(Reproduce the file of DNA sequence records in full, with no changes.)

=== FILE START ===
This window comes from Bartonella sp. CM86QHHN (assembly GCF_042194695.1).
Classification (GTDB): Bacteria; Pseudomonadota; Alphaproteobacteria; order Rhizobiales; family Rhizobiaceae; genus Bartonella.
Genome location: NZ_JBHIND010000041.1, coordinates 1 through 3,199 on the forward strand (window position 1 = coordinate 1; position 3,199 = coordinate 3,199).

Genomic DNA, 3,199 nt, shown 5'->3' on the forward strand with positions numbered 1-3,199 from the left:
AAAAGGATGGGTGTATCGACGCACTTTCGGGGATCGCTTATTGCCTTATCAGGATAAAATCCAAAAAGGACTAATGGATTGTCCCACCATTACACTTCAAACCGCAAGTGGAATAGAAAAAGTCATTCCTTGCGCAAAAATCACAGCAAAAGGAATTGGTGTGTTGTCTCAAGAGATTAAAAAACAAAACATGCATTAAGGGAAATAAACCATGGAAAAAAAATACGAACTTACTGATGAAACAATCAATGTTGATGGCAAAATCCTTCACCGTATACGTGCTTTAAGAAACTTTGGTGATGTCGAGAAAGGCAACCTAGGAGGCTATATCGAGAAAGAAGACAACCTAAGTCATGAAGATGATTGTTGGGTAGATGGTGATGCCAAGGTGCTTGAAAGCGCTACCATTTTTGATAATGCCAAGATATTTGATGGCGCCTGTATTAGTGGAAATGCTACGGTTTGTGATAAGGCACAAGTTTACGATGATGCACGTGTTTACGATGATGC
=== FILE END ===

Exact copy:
This window comes from Bartonella sp. CM86QHHN (assembly GCF_042194695.1).
Classification (GTDB): Bacteria; Pseudomonadota; Alphaproteobacteria; order Rhizobiales; family Rhizobiaceae; genus Bartonella.
Genome location: NZ_JBHIND010000041.1, coordinates 1 through 3,199 on the forward strand (window position 1 = coordinate 1; position 3,199 = coordinate 3,199).

Genomic DNA, 3,199 nt, shown 5'->3' on the forward strand with positions numbered 1-3,199 from the left:
AAAAGGATGGGTGTATCGACGCACTTTCGGGGATCGCTTATTGCCTTATCAGGATAAAATCCAAAAAGGACTAATGGATTGTCCCACCATTACACTTCAAACCGCAAGTGGAATAGAAAAAGTCATTCCTTGCGCAAAAATCACAGCAAAAGGAATTGGTGTGTTGTCTCAAGAGATTAAAAAACAAAACATGCATTAAGGGAAATAAACCATGGAAAAAAAATACGAACTTACTGATGAAACAATCAATGTTGATGGCAAAATCCTTCACCGTATACGTGCTTTAAGAAACTTTGGTGATGTCGAGAAAGGCAACCTAGGAGGCTATATCGAGAAAGAAGACAACCTAAGTCATGAAGATGATTGTTGGGTAGATGGTGATGCCAAGGTGCTTGAAAGCGCTACCATTTTTGATAATGCCAAGATATTTGATGGCGCCTGTATTAGTGGAAATGCTACGGTTTGTGATAAGGCACAAGTTTACGATGATGCACGTGTTTACGATGATGC